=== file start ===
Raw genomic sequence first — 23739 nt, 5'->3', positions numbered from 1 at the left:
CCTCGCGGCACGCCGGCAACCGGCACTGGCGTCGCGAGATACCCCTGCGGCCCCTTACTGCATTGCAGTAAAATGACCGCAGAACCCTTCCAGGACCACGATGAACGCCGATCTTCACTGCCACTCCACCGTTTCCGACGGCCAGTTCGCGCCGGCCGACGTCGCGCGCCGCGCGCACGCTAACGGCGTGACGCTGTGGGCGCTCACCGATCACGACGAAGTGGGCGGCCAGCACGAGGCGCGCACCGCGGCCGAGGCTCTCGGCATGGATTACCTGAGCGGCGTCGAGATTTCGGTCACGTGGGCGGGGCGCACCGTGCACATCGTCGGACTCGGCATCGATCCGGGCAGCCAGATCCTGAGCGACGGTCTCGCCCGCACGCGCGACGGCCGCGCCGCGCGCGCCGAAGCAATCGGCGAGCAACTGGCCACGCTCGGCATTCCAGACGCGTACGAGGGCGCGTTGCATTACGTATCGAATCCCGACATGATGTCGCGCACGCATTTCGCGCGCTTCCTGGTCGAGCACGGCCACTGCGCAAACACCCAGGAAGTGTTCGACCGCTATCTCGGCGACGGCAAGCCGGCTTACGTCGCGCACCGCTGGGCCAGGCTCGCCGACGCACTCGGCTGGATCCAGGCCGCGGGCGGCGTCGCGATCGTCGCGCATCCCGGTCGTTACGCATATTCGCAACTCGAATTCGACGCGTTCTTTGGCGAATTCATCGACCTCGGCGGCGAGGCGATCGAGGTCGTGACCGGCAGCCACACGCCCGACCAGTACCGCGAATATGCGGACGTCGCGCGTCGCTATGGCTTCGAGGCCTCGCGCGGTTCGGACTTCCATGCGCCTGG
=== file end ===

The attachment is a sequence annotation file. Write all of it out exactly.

Raw genomic sequence first — 23739 nt, 5'->3', positions numbered from 1 at the left:
CCTCGCGGCACGCCGGCAACCGGCACTGGCGTCGCGAGATACCCCTGCGGCCCCTTACTGCATTGCAGTAAAATGACCGCAGAACCCTTCCAGGACCACGATGAACGCCGATCTTCACTGCCACTCCACCGTTTCCGACGGCCAGTTCGCGCCGGCCGACGTCGCGCGCCGCGCGCACGCTAACGGCGTGACGCTGTGGGCGCTCACCGATCACGACGAAGTGGGCGGCCAGCACGAGGCGCGCACCGCGGCCGAGGCTCTCGGCATGGATTACCTGAGCGGCGTCGAGATTTCGGTCACGTGGGCGGGGCGCACCGTGCACATCGTCGGACTCGGCATCGATCCGGGCAGCCAGATCCTGAGCGACGGTCTCGCCCGCACGCGCGACGGCCGCGCCGCGCGCGCCGAAGCAATCGGCGAGCAACTGGCCACGCTCGGCATTCCAGACGCGTACGAGGGCGCGTTGCATTACGTATCGAATCCCGACATGATGTCGCGCACGCATTTCGCGCGCTTCCTGGTCGAGCACGGCCACTGCGCAAACACCCAGGAAGTGTTCGACCGCTATCTCGGCGACGGCAAGCCGGCTTACGTCGCGCACCGCTGGGCCAGGCTCGCCGACGCACTCGGCTGGATCCAGGCCGCGGGCGGCGTCGCGATCGTCGCGCATCCCGGTCGTTACGCATATTCGCAACTCGAATTCGACGCGTTCTTTGGCGAATTCATCGACCTCGGCGGCGAGGCGATCGAGGTCGTGACCGGCAGCCACACGCCCGACCAGTACCGCGAATATGCGGACGTCGCGCGTCGCTATGGCTTCGAGGCCTCGCGCGGTTCGGACTTCCATGCGCCTGG